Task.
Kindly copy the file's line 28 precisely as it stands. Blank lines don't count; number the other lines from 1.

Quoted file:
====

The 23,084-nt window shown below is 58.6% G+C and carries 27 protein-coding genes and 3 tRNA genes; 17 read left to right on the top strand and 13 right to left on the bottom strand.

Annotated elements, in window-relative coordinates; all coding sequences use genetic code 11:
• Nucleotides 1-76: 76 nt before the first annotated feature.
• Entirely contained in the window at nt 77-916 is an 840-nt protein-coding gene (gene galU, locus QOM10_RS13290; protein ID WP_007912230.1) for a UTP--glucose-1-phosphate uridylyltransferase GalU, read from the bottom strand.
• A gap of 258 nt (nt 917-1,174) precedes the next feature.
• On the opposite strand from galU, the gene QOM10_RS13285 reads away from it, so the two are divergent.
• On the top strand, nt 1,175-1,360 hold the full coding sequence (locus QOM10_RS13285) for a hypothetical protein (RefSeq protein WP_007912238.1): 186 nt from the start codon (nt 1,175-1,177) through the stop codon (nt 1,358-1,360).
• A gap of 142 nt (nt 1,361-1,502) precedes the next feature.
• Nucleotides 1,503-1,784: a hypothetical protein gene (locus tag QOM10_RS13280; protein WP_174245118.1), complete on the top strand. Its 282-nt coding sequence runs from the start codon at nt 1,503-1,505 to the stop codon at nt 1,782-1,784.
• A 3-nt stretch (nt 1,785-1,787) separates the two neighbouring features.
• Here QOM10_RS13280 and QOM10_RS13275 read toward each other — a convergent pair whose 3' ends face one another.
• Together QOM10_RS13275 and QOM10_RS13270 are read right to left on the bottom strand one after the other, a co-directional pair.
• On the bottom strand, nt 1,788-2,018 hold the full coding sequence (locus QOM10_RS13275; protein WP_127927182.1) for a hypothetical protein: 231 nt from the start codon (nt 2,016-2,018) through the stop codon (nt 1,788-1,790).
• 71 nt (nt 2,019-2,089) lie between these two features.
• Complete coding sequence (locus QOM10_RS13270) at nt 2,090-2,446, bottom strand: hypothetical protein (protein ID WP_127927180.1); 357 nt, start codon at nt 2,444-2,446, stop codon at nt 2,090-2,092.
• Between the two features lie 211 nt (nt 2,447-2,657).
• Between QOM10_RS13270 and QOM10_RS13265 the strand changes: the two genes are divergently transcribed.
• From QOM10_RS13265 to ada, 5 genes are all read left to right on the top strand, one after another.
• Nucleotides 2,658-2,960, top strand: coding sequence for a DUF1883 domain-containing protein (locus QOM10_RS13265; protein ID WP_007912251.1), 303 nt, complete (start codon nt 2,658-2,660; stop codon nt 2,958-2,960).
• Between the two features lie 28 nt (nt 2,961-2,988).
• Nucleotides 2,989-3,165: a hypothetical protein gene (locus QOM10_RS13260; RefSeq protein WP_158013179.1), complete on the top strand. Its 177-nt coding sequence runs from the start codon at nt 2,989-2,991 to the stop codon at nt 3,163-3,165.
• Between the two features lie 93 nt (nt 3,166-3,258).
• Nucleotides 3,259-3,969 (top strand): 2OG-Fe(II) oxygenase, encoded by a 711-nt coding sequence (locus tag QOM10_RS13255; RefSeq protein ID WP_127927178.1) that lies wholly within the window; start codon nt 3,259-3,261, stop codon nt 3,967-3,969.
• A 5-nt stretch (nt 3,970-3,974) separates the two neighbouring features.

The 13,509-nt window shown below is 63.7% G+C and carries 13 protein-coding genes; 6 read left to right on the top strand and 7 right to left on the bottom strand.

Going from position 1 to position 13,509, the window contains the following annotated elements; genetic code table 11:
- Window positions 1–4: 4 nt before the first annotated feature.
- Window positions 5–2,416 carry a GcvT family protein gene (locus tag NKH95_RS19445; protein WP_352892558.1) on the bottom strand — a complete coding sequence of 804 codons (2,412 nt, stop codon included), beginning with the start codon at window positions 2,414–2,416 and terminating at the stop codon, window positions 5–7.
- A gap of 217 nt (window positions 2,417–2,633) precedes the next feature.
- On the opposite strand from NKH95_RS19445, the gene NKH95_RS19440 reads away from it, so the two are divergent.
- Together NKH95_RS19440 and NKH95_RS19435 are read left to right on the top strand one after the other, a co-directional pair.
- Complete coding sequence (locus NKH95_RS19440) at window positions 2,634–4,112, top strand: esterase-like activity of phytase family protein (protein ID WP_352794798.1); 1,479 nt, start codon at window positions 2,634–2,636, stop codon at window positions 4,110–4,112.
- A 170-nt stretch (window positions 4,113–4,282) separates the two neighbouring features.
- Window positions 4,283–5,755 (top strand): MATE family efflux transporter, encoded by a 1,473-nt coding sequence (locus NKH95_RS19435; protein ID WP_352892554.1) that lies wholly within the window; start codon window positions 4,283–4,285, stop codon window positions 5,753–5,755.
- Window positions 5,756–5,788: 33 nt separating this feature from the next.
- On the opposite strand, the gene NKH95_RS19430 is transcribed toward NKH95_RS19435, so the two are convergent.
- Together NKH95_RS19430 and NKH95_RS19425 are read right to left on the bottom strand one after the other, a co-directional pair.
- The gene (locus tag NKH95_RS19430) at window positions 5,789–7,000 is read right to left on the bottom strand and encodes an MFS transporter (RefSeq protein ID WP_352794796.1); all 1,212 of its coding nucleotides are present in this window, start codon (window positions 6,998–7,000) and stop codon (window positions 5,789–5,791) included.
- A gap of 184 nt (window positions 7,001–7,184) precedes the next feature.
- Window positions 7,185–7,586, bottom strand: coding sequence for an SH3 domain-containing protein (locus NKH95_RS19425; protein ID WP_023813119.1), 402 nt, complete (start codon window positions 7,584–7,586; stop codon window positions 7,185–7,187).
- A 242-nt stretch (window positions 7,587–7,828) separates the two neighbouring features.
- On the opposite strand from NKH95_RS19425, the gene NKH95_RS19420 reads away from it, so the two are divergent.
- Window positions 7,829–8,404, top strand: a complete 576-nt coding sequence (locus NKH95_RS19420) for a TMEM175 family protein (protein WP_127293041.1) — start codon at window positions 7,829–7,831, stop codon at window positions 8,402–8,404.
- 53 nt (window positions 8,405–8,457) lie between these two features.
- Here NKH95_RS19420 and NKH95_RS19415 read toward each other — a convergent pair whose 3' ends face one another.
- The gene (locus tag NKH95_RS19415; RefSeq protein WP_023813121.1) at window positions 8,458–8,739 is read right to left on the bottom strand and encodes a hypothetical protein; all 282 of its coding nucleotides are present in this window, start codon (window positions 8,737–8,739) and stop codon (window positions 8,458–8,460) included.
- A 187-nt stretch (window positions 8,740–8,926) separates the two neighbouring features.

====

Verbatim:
- Window positions 5–2,416 carry a GcvT family protein gene (locus tag NKH95_RS19445; protein WP_352892558.1) on the bottom strand — a complete coding sequence of 804 codons (2,412 nt, stop codon included), beginning with the start codon at window positions 2,414–2,416 and terminating at the stop codon, window positions 5–7.